Over the last eighteen months, the Fitzwilliam Museum‘s Department of Applied Arts has acquired objects made by modern and contemporary artists and craftspeople from around the world, in order to enable us to explore more diverse perspectives within our permanent collections and temporary displays.
This is part of a Museum-wide initiative, focussing on expanding the core collection to include objects that speak to encounters and experiences globally. In the future, this will enable us to offer research and teaching that goes beyond a Eurocentric view of art and is instead centred on global histories of art and material culture.
Many of the acquisitions complement the Museum’s internationally-renowned collection of ceramics. These include two large-scale works by studio potter, Mo Abbaro. Mohammed Ahmed Abdalla Abbaro (1933–2016) worked from his studio at home in Camden and taught for decades at Camden Arts Centre. Born and raised in Sudan, in 1958 he graduated with a diploma in Fine and Applied Arts from the Khartoum Technical Institute (KTI) and won a scholarship to study at the Central School of Arts and Crafts, London, graduating with his diploma in 1962. He moved to London permanently in 1966.
The two acquisitions, a bowl (dated 1985) and a large hand-built vessel (dated 1988) are typical of Abbaro’s output. Made from high-fired porcelain, they are painted and sprayed with brightly-coloured slips (liquid clay). Although the forms echo those of traditional Sudanese ceramic forms, the decoration is distinct to Abbaro.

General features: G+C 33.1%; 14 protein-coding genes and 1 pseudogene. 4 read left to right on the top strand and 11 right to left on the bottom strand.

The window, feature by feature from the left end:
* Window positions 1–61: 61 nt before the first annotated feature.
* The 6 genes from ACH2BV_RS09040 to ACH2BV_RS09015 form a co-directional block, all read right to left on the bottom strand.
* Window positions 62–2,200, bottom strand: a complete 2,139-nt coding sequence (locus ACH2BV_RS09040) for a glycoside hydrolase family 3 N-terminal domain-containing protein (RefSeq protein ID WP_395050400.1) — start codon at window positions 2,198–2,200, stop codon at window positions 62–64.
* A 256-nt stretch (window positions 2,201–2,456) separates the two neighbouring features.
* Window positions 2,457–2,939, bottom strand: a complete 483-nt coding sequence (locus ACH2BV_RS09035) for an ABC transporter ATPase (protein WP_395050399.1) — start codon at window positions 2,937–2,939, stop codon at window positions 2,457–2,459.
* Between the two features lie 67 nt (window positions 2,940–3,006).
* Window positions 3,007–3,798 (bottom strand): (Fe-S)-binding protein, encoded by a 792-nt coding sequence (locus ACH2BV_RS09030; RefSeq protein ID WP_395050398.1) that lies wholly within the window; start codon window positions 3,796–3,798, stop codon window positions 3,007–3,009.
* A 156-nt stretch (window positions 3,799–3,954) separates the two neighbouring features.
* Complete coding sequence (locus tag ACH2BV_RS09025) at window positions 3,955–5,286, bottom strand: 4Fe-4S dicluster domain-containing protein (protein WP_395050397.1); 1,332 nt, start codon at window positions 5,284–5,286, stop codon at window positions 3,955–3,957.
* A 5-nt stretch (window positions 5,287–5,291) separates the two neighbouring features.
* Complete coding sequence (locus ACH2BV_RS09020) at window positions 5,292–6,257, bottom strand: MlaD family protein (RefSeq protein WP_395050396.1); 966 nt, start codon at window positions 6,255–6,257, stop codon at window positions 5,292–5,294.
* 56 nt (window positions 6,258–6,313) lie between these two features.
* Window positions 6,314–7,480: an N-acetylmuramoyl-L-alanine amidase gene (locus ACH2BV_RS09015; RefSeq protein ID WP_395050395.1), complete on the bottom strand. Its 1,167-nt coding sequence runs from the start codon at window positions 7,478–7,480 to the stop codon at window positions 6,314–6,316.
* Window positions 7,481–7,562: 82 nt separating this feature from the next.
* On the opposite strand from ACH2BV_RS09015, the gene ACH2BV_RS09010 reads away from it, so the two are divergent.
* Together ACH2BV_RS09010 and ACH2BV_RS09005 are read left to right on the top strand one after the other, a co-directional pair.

Nicholas and Judith Goodison continue to expand their generous gift of Contemporary British Crafts, given through the Art Fund with two Undulating Vessels (both 2018), made by Ashraf Hanna (b. 1967). Hanna, an Egyptian-British artist now based in Pembrokeshire, Wales, is known for his refined hand-built ceramics with crisp edges and smooth curves. When asked about the influence of place on his work, Hanna explains that, ‘while we may not always make work that bears a direct relationship to our native homeland, the influences are there, deeply rooted in the subconscious informing concepts and aesthetics.’ His Egyptian heritage continues to play a role in his work today:
Early formative years growing up in Egypt were hugely significant in shaping my sense of form and what I now find pleasing as a maker. I have memories of trips to Tell el-Amarna, where the Pharaoh Akhenaten established his capital city. There was something poetic about witnessing the stillness of those strong lines of ancient Egyptian architecture set against the ever-changing undulating dunes of a vast desert. In my immediate environment, I was surrounded by wonderful terracotta urns and storage jars, classic simple forms that have changed little since ancient times. Their lines and shapes seeping into the subconscious.
Today, Hanna’s work is also influenced by the nearby Pembrokeshire coastline – ‘the seascape, shades of blues, greys of pebbles of local storm beaches have influenced different pieces of work […] the dense forests, the rolling valleys, splashes of yellow and intense greens find their way in to my colour palette too.’